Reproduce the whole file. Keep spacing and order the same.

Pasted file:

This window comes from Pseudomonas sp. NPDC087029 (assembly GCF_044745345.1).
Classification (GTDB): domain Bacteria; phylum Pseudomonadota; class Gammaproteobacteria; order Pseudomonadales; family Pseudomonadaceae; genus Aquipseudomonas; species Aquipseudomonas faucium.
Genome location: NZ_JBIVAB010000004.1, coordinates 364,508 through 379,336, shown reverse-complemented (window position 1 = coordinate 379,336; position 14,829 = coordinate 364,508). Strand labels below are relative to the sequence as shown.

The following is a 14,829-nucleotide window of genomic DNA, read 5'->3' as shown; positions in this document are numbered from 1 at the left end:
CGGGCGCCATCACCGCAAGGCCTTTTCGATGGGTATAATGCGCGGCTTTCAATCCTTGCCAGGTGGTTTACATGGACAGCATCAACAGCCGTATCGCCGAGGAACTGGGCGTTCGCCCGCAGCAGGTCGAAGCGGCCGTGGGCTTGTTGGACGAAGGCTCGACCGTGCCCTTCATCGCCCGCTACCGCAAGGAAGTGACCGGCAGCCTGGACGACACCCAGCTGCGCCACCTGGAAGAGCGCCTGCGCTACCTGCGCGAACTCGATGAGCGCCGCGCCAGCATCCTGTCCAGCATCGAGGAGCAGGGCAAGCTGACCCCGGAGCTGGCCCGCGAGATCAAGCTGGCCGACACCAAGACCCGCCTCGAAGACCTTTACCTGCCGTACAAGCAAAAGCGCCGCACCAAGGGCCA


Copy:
This window comes from Pseudomonas sp. NPDC087029 (assembly GCF_044745345.1).
Classification (GTDB): domain Bacteria; phylum Pseudomonadota; class Gammaproteobacteria; order Pseudomonadales; family Pseudomonadaceae; genus Aquipseudomonas; species Aquipseudomonas faucium.
Genome location: NZ_JBIVAB010000004.1, coordinates 364,508 through 379,336, shown reverse-complemented (window position 1 = coordinate 379,336; position 14,829 = coordinate 364,508). Strand labels below are relative to the sequence as shown.

The following is a 14,829-nucleotide window of genomic DNA, read 5'->3' as shown; positions in this document are numbered from 1 at the left end:
CGGGCGCCATCACCGCAAGGCCTTTTCGATGGGTATAATGCGCGGCTTTCAATCCTTGCCAGGTGGTTTACATGGACAGCATCAACAGCCGTATCGCCGAGGAACTGGGCGTTCGCCCGCAGCAGGTCGAAGCGGCCGTGGGCTTGTTGGACGAAGGCTCGACCGTGCCCTTCATCGCCCGCTACCGCAAGGAAGTGACCGGCAGCCTGGACGACACCCAGCTGCGCCACCTGGAAGAGCGCCTGCGCTACCTGCGCGAACTCGATGAGCGCCGCGCCAGCATCCTGTCCAGCATCGAGGAGCAGGGCAAGCTGACCCCGGAGCTGGCCCGCGAGATCAAGCTGGCCGACACCAAGACCCGCCTCGAAGACCTTTACCTGCCGTACAAGCAAAAGCGCCGCACCAAGGGCCA